Brow or upper eyelid lift?

About 3 years ago, i was diagnosed with severe conjunctivitis/ sinusitis and it left my right eye looking lazy or droopy. I seen an oculoplastic surgeon at the VA and they stated that if my eye didn't recover within time they would operate. Time passed andunfortunately it wasn't bad enough for them to treat me they claimed. If there is any doctor that is in oculoplastics and thinks they could help me or perform the surgery it would be great.

Doctor Answers 6

Eyelid Surgery

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Thank you for your question. Eyelid surgery can address droopiness and laziness in the eyes. Transconjunctival blepharoplasty is a very effective and safe method, however, before recommending any procedures it is important to determine your candidacy. I suggest that you move forward and consult with a board certified facial plastic surgeon.

Best wishes,

Melbourne Facial Plastic Surgeon
4.7 out of 5 stars 124 reviews

Brow lift for eyelid droop

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Eyelid droop is an upsetting problem.  Determining the probable cause of the droop (ptosis) is important prior to choosing a plan for correction; and there are several common causes for ptosis. It is, however, very unlikely that the sinus infection played a part in it as there is no real mechanism for that to occur.  It is important to have an in-person consultation with a board-certified oculoplastic or facial plastic surgeon to help you decide if surgery could help, and if so, should it be eyelid surgery alone, or with the addition of a brow lift.

David Hartman, MD, FACS
Dover Facial Plastic Surgeon
5.0 out of 5 stars 9 reviews

Brow or upper lid?

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My advice to you is to seek out a fully trained board certified plastic surgeon or oculoplastic surgeon and schedule a consultation with them ( probably more than one) and get their expert advice.  I will be happy to help.

Christopher W. Chase, MD
Chattanooga Plastic Surgeon
5.0 out of 5 stars 40 reviews

Brow lift vs blepharoplasty

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  • Thank you for your question. This concern comes up in consultations many times. Your conjunctivitis / sinusitis may not have anything to do with the upper eye appearance. 
  • The upper eyelid "look" can be due to extra skin  in the upper llid, a lowering of one's eyebrow or a combination of both.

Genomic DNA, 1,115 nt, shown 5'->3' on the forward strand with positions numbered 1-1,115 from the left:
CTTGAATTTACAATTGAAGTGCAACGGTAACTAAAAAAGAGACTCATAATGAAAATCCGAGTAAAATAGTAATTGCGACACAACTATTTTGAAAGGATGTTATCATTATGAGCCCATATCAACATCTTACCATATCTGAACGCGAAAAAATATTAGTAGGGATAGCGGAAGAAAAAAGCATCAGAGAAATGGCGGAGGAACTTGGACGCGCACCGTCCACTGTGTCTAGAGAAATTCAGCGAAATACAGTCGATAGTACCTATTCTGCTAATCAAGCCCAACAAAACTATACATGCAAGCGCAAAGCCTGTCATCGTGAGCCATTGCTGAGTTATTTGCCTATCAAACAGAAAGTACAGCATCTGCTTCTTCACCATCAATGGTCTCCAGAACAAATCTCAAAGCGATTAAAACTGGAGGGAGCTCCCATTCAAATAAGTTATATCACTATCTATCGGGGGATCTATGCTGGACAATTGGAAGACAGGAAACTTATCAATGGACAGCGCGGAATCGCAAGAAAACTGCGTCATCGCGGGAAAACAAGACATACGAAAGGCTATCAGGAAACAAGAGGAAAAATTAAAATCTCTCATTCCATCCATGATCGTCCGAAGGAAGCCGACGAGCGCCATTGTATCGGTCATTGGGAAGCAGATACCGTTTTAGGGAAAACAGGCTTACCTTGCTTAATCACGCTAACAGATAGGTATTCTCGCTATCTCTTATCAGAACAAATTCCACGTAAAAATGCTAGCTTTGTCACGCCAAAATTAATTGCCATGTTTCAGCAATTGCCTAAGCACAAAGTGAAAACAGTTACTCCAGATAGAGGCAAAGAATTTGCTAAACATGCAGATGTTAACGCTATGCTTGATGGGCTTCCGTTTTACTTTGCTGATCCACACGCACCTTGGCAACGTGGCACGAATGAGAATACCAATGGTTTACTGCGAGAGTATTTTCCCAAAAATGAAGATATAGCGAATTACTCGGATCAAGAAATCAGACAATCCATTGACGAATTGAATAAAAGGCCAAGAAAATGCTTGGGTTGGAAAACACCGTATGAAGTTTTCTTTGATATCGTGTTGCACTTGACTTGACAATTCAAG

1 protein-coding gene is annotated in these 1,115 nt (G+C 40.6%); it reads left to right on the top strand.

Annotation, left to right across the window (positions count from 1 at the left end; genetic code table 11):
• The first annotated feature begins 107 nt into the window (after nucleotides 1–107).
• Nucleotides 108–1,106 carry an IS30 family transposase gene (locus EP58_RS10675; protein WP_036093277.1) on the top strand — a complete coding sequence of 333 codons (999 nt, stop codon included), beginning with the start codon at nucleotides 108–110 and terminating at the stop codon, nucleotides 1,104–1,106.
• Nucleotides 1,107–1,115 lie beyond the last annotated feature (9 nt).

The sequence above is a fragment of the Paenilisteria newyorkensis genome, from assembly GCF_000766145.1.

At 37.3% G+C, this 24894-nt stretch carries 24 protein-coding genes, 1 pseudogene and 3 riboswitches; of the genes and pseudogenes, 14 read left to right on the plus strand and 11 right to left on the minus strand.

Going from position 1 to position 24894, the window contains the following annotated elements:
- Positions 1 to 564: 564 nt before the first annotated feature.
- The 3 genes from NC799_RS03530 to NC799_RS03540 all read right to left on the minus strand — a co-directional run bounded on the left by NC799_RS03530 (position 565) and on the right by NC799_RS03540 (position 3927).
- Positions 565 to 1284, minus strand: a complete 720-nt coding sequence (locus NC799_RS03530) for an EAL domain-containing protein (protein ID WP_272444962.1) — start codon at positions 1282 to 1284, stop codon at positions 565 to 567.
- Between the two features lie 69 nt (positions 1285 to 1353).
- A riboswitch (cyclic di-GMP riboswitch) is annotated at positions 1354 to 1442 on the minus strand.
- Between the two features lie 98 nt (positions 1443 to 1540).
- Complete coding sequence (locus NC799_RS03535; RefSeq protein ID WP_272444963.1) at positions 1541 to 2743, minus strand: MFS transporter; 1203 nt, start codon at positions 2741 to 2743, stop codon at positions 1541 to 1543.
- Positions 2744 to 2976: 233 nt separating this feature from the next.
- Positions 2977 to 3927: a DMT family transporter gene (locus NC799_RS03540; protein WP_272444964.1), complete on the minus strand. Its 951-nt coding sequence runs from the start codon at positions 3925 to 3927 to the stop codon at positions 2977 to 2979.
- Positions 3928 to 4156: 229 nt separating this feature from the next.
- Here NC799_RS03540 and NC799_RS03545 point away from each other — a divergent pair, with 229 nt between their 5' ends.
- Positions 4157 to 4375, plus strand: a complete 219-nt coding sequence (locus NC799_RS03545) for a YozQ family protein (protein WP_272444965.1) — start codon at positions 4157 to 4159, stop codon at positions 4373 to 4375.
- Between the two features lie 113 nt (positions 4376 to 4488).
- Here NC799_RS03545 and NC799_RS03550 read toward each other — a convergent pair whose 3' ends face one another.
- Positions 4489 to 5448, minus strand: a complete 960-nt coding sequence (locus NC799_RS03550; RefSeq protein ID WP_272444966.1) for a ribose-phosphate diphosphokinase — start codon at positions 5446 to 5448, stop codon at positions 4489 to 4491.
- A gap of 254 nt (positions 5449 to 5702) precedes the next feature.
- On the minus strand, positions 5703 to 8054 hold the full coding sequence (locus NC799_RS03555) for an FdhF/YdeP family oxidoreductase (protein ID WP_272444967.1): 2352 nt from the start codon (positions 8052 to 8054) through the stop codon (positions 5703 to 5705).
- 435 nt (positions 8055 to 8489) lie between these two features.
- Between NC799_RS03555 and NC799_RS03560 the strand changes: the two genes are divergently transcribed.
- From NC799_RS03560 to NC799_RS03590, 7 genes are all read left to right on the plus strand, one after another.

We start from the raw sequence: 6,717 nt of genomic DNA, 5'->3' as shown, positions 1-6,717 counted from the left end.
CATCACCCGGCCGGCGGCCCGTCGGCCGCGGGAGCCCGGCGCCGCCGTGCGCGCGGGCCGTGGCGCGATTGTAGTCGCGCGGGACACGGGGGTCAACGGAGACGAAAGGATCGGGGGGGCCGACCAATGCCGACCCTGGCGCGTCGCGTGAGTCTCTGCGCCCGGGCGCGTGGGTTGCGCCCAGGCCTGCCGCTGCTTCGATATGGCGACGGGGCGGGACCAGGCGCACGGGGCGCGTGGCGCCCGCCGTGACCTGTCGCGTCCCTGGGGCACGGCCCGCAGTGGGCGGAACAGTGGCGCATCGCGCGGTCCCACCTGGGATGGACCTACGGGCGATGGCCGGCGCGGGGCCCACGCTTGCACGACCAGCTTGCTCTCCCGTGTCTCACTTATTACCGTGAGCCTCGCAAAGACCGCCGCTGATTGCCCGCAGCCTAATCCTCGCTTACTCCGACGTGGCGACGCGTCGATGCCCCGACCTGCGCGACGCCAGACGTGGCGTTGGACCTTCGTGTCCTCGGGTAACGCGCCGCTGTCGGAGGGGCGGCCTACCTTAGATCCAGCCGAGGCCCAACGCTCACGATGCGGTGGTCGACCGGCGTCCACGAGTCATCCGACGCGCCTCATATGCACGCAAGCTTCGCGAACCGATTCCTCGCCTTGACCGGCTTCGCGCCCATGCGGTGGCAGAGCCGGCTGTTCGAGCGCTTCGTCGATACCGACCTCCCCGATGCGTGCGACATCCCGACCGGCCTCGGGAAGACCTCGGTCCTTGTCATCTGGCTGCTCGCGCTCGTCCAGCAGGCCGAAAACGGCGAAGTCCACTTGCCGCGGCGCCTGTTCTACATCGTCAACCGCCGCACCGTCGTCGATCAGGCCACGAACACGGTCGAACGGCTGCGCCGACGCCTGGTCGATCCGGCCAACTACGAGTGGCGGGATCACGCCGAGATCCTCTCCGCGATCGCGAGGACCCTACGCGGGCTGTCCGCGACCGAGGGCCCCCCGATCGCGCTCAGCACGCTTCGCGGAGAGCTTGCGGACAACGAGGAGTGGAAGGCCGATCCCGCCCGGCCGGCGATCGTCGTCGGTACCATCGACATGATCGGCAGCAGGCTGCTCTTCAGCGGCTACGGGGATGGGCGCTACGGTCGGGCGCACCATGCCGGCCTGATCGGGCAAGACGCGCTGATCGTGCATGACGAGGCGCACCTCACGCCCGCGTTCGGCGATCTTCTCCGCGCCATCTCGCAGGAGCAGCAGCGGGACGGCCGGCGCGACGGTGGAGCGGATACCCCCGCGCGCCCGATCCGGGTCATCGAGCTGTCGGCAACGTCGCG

• The best way to see if your improvement would be helped by a brow lift, you can elevate your eyebrow and see if this give you the appearance you are looking for. 
  • If you are still dissatisfied with the upper eyelid look, you may need to have both procedures performed. 
  • The attached reference shows a woman that had both procedures performed. Other illustrations show only a upper eyelid impact. 

Michael Kulick, MD, DDS
San Francisco Plastic Surgeon
4.3 out of 5 stars 12 reviews

Brow or upper eyelid lift

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Thank you for your question.  It is difficult to accurately discuss treatment options without photos or a clinical examination.  As such, the cause and degree of your eyelid droopiness must first be determined.  Surgical treatment options (i.e. ptosis surgery) exist to correct droopy eyelids.  Heavy set or droopy brows may also cause eyelid droopiness, and an clinical examination would be required to determine the best treatment option for you.    

Paul Nazemi, MD
Newport Beach Oculoplastic Surgeon

Ptosis can be of the eyelid or eyebrow

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ptosis (dropping of tissues) can occur in the eyelid itself or in the forehead, causing the eyebrows to drop below the orbital rim. This can lead to extra skin above the eyelid. Ptosis of the lid means that the eyelid itself, not the skin, has fallen. These are very different problems with their own specific surgical corrections. When involving only 1 eye, it is more commonly eyelid, not brow, ptosis. Photos would help determine which one you have. 

Richard W. Westreich, MD
Manhattan Facial Plastic Surgeon
4.9 out of 5 stars 55 reviews

These answers are for educational purposes and should not be relied upon as a substitute for medical advice you may receive from your physician. If you have a medical emergency, please call 911. These answers do not constitute or initiate a patient/doctor relationship.